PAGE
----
Before we continue, I want to state that crime is never the victim’s fault. It is always the criminal’s fault. We should be able to walk in a dark parking lot listening to music and texting, but we live in a world full of risks. Also, having situational awareness will not protect you one hundred percent of the time. We are discussing preventative measures that can help mitigate the risk of being victimized by criminals and injuring yourself or others in accidents. It is not possible to avoid every situation and on the other hand many of us will never face a dangerous situation. Being prepared is prudent because it helps reduce your risk level.
What should you focus on to help your situational awareness and reduce your risk level?
1. Physical Condition – Are you tired, intoxicated, injured? Conditions like these reduce your situational awareness, so you need to adjust your behavior. For example, if you are going out to a new bar to have a few drinks, go with friends you trust.
2. People Around You – Are you by yourself, surrounded by strangers, are you with friends? You need to be cognizant of who is near you. Are the people around you potential threats? Have the people around you cutoff your escape route? Keep an eye on who is around you and make sure they can’t prevent you from getting to safety.
3. Your Location – an office, a dark parking lot, an unfamiliar street? You need to assess your familiarity of the area, determine your comfort level with your personal security and determine how you will be able to get out of a bad situation.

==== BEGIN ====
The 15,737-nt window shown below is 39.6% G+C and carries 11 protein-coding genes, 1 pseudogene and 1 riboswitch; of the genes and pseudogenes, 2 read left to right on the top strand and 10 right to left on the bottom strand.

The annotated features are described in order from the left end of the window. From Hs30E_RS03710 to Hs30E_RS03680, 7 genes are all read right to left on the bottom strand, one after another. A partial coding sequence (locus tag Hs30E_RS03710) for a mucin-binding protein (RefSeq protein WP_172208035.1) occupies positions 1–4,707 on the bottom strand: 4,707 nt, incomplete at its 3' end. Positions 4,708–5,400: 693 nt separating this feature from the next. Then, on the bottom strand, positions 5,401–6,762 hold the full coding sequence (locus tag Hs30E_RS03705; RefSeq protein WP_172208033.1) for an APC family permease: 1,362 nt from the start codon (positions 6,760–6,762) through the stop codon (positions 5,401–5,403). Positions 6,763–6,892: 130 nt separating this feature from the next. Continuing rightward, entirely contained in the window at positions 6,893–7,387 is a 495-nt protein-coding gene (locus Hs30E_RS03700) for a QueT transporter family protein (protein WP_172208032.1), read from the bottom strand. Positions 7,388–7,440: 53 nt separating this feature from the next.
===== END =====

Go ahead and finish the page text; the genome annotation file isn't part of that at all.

4. Time of Day – Walking out of a restaurant after lunch is safer than walking out at 2:00 AM. If you close a bar, you need to be especially cautious. Many attacks happen late at night and there are more drunk drivers out at this time (hopefully not you).
5. Identify the Exits – It is important to be able to leave quickly in an emergency. If there is some panic causing event (a fire, a fight, some kind of threat), it is important to know how you will get out, so you don’t panic like the people around you.
6. Trust Your Gut – If it seems wrong, it just might be. If you feel uncomfortable, leave. You may be sensing tension around you. You don’t need to “demonstrate your courage” by staying in a bar or party that has gotten a little too rowdy or by parking in an uncomfortably dark and unfamiliar parking lot.
7. Protect Your Assets – Wads of money and lots of jewelry shouldn’t be flaunted in public. You are making yourself a target. A criminal is taking a risk when they rob someone. They may “do the work and not get paid” if their victim has no money on them. Don’t show criminals that they will hit pay dirt by robbing you.
Be aware of your surroundings.
Make adjustments as needed.
It is better to err on the side of caution.
Being aware of your surroundings is not a guaranty of safety but it materially reduces your risk. If you are watching what’s happening around you, you might see the guy on the cell phone walking into the fountain, rather than being the person walking into the fountain.
There is a path to complete understanding that most people only follow to a point and then stop. When learning a technique, people typically follow their teacher’s lead and then practice, but they remain in the position of student. Many students do not solidify their knowledge by teaching others. I found the addition of teaching others increases understanding of a technique.